It is customary at this time of the year to say sorry to people and to ask for forgiveness for anything you might have done to intentionally or unintentionally hurt someone.
I found this interesting question and answer that has relevance here:
From: E. T. in Denver
Is it permissible to ask for mechila (forgiveness) over an email network rather than in person? I know it's not preferable, but many of us work in large networked environments. We considered the option of sending it receipt-requested to a specific address rather than an all-points broadcast. Thanks!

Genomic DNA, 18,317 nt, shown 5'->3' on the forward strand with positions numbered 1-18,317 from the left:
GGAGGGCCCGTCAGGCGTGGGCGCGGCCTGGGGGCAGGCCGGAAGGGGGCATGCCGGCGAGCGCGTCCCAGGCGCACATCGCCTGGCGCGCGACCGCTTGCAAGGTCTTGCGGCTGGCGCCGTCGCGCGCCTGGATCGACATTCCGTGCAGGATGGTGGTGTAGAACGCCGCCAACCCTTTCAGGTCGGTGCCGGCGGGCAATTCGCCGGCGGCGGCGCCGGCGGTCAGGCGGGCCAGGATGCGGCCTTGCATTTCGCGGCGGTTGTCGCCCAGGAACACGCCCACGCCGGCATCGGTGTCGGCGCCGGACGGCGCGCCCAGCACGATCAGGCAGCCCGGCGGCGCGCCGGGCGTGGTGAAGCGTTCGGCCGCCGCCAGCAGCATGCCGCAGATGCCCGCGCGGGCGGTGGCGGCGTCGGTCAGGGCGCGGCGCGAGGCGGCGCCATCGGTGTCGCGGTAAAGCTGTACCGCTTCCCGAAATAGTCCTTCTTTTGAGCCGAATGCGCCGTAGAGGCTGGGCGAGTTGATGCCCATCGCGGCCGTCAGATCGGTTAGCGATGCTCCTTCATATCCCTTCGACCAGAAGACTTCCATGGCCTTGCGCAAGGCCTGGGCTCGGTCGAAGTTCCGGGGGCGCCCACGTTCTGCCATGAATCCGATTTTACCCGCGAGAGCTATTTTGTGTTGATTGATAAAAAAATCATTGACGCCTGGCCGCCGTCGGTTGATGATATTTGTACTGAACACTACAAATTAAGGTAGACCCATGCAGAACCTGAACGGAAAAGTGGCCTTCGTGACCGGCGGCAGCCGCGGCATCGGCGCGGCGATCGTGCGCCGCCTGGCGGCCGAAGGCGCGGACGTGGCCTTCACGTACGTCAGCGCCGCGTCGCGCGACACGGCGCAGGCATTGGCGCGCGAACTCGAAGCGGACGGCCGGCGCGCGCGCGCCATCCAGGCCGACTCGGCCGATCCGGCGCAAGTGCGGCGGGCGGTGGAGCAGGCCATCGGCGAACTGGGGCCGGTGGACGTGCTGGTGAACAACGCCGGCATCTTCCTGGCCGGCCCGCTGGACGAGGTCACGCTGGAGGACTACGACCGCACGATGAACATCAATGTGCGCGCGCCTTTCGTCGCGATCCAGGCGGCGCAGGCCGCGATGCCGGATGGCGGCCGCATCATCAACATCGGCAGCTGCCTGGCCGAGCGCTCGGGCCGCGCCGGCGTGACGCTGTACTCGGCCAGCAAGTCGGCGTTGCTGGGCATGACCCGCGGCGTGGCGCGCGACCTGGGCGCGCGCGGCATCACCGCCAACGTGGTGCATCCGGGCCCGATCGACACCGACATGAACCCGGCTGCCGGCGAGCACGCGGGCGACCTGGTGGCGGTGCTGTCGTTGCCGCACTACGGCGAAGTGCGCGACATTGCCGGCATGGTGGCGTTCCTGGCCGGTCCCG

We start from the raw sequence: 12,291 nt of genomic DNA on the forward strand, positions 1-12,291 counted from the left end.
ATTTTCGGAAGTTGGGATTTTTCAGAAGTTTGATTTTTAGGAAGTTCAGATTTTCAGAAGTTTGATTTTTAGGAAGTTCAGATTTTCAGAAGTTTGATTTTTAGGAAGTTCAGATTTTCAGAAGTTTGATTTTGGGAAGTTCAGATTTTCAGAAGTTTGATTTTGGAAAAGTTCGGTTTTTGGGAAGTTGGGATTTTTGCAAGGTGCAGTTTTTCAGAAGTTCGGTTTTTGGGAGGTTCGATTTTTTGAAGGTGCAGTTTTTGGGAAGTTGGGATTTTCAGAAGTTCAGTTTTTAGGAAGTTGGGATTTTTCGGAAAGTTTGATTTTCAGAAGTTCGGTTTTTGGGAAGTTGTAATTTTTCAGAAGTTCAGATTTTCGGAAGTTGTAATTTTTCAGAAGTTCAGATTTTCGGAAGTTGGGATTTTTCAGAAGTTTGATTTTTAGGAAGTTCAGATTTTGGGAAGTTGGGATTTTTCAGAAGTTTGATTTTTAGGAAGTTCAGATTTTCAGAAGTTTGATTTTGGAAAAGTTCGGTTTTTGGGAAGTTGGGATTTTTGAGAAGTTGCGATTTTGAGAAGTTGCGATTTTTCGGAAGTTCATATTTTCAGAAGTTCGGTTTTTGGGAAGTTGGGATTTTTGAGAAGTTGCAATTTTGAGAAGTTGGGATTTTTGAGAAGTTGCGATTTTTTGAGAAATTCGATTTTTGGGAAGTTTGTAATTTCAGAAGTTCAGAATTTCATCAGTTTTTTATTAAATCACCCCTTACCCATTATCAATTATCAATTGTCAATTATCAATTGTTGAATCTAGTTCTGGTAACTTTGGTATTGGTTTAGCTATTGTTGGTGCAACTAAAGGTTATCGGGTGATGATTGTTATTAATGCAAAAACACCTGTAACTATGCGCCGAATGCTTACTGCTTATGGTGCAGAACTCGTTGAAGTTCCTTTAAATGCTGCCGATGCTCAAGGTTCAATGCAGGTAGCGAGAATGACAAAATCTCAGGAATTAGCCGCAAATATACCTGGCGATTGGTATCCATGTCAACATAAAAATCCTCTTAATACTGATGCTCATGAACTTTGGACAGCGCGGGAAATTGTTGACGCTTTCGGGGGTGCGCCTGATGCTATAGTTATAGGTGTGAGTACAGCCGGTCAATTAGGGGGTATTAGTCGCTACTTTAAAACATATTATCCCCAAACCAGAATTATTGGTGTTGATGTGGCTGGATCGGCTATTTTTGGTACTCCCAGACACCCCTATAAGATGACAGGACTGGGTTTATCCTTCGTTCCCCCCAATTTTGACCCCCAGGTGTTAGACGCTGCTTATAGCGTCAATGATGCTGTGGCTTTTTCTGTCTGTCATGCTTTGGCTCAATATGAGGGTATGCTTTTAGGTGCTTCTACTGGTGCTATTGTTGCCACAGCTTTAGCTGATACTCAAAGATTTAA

Dear E. T.
There are two components in achieving forgiveness from someone we have wronged. One is the initiative of asking for forgiveness; the other is the granting of the forgiveness. Ideally, we try for both. While doing so in person is the best way to appease someone, it is not always possible. Asking for forgiveness in a written letter, over the phone or in cyber space is also acceptable particularly when the person responds. Nevertheless, even if a person doesnt confirm his forgiveness, in the pre-Kol Nidre confession a Jew says that he forgives anyone who wronged him, and prays that Heaven will inspire others to forgive him as well.
That being the case, "I'm sorry"!